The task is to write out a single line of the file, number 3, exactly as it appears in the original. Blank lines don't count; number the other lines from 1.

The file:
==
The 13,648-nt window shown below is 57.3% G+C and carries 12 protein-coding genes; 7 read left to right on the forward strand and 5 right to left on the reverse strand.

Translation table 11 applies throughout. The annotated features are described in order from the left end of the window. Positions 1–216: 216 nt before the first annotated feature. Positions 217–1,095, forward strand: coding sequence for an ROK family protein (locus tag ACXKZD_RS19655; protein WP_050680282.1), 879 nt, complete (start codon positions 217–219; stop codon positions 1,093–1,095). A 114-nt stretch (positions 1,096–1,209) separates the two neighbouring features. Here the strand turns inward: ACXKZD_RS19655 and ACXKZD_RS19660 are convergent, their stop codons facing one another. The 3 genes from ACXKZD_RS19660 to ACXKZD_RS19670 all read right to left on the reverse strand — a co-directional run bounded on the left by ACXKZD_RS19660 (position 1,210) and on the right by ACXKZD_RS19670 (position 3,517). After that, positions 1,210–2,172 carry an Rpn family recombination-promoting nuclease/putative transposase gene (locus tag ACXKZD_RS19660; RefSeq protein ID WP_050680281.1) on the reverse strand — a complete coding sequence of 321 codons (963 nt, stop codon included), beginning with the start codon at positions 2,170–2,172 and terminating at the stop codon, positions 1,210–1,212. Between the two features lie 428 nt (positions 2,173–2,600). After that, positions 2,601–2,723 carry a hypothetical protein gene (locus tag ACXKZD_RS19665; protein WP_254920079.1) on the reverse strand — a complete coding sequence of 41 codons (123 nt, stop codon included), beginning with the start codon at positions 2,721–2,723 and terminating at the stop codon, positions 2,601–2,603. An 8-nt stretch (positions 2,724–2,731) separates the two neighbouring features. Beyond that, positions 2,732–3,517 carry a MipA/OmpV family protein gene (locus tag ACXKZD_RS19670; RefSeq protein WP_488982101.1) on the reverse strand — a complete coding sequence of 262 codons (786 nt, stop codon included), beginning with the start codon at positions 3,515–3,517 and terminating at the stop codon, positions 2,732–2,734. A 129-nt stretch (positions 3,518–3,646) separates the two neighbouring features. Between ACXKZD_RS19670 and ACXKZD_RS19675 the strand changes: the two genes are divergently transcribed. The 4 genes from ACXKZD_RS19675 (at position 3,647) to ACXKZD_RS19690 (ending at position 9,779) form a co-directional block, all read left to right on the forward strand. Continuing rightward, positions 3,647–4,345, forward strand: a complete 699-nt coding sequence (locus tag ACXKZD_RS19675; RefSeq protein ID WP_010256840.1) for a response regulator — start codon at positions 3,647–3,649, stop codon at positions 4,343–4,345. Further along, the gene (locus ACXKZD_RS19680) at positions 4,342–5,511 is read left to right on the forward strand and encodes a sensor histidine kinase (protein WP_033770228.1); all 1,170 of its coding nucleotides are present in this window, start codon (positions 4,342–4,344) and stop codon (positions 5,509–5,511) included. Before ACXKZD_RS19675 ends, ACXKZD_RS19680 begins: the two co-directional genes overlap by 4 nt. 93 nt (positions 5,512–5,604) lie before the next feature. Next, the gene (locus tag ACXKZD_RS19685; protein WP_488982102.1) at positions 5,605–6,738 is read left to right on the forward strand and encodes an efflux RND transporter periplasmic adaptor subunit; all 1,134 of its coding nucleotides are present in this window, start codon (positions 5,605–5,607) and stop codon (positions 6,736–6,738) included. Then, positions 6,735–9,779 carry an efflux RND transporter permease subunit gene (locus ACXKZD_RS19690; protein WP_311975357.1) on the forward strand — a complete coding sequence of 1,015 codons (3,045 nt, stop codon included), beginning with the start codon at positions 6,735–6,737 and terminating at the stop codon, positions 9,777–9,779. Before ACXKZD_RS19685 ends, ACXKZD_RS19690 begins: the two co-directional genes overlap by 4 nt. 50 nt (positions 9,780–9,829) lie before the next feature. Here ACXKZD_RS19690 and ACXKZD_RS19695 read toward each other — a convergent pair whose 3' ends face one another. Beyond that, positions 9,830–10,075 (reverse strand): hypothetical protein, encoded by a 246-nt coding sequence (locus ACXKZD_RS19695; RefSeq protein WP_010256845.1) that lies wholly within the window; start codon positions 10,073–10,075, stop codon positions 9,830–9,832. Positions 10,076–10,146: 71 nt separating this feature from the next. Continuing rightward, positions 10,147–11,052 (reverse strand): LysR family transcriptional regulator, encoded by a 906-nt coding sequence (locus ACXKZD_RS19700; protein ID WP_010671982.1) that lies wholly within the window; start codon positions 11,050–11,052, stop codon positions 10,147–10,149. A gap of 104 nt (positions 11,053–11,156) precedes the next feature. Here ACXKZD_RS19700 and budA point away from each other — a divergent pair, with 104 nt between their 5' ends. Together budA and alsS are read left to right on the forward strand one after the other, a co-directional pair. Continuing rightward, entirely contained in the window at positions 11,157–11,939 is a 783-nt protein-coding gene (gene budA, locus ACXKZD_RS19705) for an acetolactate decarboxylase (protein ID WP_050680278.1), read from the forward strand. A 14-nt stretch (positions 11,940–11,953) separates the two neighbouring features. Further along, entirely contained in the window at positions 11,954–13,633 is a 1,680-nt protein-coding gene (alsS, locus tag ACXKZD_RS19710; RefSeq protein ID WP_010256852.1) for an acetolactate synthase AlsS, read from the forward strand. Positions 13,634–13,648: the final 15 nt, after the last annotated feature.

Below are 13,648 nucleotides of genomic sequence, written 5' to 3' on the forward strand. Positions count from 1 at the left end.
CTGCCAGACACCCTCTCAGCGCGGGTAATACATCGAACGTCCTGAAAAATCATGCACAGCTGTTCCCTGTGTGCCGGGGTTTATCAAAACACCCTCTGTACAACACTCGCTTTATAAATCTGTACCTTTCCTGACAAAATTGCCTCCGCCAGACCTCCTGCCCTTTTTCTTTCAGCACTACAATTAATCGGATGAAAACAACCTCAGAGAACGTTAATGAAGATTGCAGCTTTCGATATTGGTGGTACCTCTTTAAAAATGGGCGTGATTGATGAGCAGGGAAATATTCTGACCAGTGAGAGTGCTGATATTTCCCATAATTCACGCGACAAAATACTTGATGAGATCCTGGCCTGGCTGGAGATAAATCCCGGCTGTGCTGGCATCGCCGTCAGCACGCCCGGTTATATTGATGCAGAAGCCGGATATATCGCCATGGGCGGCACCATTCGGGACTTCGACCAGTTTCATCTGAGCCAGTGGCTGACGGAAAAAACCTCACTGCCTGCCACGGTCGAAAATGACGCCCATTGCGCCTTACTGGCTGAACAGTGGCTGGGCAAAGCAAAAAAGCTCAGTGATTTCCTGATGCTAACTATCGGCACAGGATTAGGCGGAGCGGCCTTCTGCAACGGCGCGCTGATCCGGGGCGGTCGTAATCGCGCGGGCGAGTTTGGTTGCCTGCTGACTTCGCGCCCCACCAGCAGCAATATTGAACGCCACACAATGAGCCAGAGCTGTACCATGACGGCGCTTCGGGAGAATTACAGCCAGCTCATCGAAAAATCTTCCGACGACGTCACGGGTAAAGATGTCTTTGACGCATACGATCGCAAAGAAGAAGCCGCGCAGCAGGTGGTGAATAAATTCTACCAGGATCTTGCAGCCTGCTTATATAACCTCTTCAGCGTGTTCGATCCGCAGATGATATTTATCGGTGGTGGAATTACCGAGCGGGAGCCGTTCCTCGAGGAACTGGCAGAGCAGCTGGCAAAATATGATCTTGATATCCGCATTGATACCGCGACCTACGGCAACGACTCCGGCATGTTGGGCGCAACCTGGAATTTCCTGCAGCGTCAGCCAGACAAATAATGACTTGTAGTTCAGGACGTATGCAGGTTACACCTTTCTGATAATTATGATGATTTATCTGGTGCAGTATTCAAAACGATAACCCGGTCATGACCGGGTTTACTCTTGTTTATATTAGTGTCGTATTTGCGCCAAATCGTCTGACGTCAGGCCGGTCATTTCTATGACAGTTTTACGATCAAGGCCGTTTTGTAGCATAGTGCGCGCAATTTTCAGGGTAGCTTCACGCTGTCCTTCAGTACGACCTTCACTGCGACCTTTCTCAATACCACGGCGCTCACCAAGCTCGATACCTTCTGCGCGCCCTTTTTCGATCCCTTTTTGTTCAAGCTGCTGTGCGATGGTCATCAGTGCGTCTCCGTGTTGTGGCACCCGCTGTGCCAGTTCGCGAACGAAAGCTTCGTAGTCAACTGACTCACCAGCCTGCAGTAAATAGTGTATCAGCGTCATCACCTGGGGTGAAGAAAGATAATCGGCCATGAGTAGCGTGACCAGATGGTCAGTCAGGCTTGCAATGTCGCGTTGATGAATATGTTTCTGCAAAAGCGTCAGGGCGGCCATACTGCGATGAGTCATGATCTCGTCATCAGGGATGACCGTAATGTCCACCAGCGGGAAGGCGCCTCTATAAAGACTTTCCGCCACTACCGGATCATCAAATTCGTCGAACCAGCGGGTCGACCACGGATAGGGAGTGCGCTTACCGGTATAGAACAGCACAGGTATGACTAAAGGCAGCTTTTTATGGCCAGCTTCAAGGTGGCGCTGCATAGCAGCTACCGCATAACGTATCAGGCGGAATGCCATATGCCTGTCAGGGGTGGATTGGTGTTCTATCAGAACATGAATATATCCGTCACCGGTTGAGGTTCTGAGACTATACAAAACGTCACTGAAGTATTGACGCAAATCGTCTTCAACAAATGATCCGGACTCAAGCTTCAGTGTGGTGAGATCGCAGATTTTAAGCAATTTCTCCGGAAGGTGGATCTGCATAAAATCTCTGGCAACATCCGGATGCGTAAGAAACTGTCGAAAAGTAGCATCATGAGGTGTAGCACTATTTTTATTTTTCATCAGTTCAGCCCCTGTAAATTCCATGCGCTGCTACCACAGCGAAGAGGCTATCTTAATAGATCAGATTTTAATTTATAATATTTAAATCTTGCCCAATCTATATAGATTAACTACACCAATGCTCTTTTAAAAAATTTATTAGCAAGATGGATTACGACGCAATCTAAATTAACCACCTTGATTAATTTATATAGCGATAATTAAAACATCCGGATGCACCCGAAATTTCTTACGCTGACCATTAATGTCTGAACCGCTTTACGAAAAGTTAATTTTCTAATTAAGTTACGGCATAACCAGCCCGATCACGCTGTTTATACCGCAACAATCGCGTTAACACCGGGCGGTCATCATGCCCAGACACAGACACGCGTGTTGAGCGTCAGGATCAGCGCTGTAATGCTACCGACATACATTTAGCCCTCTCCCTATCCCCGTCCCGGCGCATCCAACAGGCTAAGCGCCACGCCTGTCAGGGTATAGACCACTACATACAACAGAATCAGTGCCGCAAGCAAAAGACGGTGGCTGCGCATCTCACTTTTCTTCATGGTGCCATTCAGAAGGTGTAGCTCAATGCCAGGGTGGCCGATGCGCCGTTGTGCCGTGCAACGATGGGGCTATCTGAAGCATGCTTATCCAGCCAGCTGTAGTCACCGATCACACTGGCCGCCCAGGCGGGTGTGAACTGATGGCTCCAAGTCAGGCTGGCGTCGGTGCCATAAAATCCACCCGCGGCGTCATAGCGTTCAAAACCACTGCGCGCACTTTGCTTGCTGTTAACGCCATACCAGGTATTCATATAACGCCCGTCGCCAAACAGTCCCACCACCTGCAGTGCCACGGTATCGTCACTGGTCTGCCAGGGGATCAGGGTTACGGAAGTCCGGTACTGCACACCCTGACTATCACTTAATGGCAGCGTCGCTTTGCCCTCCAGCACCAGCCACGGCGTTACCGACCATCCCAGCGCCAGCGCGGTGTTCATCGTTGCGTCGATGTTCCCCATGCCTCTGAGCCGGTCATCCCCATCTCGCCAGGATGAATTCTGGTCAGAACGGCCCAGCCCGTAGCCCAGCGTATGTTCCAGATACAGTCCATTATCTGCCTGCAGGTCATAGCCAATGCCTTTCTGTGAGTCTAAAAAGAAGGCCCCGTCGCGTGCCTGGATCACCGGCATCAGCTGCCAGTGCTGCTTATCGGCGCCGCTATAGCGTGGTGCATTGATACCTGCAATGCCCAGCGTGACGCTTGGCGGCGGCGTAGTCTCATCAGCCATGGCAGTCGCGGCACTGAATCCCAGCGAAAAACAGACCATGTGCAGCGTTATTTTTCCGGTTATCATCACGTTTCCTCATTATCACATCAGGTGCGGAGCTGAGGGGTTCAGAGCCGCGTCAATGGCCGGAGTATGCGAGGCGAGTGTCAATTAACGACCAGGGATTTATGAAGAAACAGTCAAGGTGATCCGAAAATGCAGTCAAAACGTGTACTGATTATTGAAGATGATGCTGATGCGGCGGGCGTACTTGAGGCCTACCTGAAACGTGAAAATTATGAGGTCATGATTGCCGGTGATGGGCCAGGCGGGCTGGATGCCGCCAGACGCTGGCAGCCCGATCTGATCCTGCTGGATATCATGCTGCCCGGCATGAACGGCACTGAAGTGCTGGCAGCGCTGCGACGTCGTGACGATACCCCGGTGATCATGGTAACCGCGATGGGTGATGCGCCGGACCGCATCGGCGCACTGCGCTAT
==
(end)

Below are 13,648 nucleotides of genomic sequence, written 5' to 3' on the forward strand. Positions count from 1 at the left end.